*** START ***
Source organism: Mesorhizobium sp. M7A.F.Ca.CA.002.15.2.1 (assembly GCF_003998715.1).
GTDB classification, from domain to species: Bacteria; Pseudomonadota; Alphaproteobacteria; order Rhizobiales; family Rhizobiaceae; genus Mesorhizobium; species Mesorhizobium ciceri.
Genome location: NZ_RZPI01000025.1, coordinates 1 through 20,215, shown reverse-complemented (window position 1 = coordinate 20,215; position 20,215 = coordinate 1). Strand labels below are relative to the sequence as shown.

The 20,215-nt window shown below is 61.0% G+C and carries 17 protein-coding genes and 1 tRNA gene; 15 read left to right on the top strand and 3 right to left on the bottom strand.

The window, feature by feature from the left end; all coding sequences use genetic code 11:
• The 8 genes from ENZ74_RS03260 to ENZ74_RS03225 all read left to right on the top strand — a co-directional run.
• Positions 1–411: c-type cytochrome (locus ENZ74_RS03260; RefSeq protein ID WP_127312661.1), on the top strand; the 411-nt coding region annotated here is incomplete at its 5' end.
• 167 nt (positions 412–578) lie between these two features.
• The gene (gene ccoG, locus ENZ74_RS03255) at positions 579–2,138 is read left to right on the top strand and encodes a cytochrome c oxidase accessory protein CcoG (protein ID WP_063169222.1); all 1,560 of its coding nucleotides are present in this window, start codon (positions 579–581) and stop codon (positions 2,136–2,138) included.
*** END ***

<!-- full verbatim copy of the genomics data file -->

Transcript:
Source organism: Mesorhizobium sp. M7A.F.Ca.CA.002.15.2.1 (assembly GCF_003998715.1).
GTDB classification, from domain to species: Bacteria; Pseudomonadota; Alphaproteobacteria; order Rhizobiales; family Rhizobiaceae; genus Mesorhizobium; species Mesorhizobium ciceri.
Genome location: NZ_RZPI01000025.1, coordinates 1 through 20,215, shown reverse-complemented (window position 1 = coordinate 20,215; position 20,215 = coordinate 1). Strand labels below are relative to the sequence as shown.

The 20,215-nt window shown below is 61.0% G+C and carries 17 protein-coding genes and 1 tRNA gene; 15 read left to right on the top strand and 3 right to left on the bottom strand.

The window, feature by feature from the left end; all coding sequences use genetic code 11:
• The 8 genes from ENZ74_RS03260 to ENZ74_RS03225 all read left to right on the top strand — a co-directional run.
• Positions 1–411: c-type cytochrome (locus ENZ74_RS03260; RefSeq protein ID WP_127312661.1), on the top strand; the 411-nt coding region annotated here is incomplete at its 5' end.
• 167 nt (positions 412–578) lie between these two features.
• The gene (gene ccoG, locus ENZ74_RS03255) at positions 579–2,138 is read left to right on the top strand and encodes a cytochrome c oxidase accessory protein CcoG (protein ID WP_063169222.1); all 1,560 of its coding nucleotides are present in this window, start codon (positions 579–581) and stop codon (positions 2,136–2,138) included.